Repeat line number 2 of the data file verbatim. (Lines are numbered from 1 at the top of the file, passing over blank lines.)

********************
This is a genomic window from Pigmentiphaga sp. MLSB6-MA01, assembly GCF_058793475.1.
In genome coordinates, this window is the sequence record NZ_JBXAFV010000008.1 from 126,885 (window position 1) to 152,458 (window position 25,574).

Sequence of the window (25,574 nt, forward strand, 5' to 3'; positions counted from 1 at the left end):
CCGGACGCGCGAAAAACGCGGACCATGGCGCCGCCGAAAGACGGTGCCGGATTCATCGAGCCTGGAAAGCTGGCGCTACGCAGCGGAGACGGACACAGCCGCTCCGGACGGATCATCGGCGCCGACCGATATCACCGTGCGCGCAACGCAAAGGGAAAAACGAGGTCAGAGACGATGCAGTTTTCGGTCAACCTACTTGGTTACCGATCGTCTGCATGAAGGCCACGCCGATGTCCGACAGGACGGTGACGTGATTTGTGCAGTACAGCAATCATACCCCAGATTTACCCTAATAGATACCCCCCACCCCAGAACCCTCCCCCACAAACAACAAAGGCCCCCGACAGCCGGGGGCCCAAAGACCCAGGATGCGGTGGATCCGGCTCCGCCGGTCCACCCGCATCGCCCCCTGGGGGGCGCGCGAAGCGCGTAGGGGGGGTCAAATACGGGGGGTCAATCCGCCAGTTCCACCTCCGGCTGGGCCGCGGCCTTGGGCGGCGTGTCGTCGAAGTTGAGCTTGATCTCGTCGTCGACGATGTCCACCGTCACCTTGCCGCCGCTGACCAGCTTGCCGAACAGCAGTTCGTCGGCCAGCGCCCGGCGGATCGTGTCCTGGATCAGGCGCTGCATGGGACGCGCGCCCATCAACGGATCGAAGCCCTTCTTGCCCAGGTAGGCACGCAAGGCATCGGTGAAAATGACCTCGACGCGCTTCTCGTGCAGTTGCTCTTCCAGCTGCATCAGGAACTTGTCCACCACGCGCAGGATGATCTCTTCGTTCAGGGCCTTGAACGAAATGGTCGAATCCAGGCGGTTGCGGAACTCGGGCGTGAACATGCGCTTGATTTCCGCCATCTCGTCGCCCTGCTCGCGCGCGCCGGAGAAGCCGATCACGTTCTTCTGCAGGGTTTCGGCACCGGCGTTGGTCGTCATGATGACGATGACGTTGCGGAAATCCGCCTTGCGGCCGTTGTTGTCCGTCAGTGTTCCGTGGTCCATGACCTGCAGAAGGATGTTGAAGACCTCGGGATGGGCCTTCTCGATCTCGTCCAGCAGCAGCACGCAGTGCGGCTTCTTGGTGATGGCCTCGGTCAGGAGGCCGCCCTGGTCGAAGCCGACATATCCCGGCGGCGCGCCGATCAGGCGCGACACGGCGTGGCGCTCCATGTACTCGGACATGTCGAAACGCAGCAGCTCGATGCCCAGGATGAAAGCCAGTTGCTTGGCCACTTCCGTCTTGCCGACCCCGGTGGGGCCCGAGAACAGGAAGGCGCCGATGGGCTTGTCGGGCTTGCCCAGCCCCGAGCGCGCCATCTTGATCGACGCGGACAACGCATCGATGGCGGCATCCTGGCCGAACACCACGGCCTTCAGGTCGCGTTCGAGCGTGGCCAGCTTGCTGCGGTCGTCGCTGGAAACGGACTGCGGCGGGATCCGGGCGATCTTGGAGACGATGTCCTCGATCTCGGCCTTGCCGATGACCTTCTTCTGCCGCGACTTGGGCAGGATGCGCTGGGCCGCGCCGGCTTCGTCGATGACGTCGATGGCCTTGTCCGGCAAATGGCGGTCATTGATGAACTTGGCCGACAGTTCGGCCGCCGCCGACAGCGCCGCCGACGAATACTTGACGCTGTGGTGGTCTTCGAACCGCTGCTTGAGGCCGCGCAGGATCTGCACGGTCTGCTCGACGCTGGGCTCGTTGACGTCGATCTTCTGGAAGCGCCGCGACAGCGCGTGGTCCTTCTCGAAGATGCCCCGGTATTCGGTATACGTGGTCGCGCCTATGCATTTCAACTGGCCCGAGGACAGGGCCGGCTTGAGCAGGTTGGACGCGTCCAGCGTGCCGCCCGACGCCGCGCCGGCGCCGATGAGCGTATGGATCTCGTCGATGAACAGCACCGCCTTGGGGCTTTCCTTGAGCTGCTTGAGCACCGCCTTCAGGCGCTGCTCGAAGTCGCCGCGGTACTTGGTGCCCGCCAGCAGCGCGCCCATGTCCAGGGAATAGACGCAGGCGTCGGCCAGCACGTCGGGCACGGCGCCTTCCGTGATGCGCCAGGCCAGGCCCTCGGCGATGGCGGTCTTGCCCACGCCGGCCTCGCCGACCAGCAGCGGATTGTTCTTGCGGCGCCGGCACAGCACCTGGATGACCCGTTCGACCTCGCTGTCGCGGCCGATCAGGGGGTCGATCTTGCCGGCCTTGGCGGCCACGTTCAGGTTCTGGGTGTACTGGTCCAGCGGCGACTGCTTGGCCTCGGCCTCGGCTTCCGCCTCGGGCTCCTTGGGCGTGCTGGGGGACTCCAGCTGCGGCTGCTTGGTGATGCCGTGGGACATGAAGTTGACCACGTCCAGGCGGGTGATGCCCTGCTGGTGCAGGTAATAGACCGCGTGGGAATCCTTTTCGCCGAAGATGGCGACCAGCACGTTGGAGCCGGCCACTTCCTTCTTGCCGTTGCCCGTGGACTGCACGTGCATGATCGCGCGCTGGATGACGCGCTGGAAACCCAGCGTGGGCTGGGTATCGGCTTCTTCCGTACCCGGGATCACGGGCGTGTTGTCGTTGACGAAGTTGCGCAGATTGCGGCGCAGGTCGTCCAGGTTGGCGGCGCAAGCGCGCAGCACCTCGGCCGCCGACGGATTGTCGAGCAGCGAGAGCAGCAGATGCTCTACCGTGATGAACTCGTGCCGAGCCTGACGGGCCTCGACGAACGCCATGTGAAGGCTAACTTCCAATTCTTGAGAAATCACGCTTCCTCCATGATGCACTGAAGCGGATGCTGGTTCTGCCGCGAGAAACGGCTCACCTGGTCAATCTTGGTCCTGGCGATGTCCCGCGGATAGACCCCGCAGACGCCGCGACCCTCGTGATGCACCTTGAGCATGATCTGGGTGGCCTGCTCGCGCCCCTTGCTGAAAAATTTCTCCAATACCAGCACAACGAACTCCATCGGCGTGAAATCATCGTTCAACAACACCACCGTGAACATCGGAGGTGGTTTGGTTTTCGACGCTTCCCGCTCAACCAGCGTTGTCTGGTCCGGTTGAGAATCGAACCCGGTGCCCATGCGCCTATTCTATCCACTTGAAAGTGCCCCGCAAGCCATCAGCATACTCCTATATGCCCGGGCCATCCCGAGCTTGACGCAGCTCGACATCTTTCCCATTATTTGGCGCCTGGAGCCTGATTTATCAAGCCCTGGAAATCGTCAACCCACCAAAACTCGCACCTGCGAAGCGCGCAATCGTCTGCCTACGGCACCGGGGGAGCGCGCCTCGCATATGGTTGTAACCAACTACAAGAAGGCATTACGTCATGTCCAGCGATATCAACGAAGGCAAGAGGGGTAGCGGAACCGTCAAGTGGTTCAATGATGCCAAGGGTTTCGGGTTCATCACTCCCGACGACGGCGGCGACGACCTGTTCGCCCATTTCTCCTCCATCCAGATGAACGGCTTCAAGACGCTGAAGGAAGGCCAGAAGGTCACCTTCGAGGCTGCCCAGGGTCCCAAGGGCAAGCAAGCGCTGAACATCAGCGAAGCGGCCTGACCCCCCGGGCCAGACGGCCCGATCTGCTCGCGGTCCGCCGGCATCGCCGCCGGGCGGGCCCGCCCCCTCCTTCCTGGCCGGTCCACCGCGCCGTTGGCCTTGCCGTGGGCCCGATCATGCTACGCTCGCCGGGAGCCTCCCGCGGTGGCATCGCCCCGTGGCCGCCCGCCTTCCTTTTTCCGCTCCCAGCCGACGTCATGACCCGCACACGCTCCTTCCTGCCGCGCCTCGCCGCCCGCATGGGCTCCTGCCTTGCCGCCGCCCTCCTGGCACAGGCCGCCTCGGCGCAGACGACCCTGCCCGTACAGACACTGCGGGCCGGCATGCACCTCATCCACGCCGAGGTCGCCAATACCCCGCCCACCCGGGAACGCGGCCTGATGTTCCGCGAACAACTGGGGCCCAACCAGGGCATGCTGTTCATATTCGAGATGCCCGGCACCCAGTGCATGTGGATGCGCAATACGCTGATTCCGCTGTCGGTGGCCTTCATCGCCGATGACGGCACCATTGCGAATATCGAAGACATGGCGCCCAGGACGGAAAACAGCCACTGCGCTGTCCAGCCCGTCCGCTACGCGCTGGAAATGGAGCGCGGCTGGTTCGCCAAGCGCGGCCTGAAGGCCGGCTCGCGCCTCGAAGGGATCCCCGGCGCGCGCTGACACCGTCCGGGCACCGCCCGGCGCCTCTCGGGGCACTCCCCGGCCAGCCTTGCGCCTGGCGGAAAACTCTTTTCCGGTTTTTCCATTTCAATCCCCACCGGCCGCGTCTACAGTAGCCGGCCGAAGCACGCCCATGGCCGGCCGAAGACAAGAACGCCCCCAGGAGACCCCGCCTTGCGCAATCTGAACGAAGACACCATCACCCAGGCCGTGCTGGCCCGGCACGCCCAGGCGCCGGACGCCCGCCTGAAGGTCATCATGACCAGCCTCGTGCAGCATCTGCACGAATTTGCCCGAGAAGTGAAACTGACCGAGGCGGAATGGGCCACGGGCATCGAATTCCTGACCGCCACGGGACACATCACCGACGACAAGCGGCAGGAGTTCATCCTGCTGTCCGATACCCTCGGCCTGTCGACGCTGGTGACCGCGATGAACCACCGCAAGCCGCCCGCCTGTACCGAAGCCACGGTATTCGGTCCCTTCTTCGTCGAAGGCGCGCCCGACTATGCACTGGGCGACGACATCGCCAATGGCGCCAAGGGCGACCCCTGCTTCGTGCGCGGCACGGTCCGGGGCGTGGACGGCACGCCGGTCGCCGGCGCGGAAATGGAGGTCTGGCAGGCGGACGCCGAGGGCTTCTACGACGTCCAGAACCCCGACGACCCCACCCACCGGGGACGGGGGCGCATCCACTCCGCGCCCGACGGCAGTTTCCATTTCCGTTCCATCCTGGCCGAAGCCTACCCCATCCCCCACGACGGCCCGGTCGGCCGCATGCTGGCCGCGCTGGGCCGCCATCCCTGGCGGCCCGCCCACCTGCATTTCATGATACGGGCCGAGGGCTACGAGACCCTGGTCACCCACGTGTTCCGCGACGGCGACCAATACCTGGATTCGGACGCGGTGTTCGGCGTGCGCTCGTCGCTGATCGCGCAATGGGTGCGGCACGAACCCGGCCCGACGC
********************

In genome coordinates, this window is the sequence record NZ_JBXAFV010000008.1 from 126,885 (window position 1) to 152,458 (window position 25,574).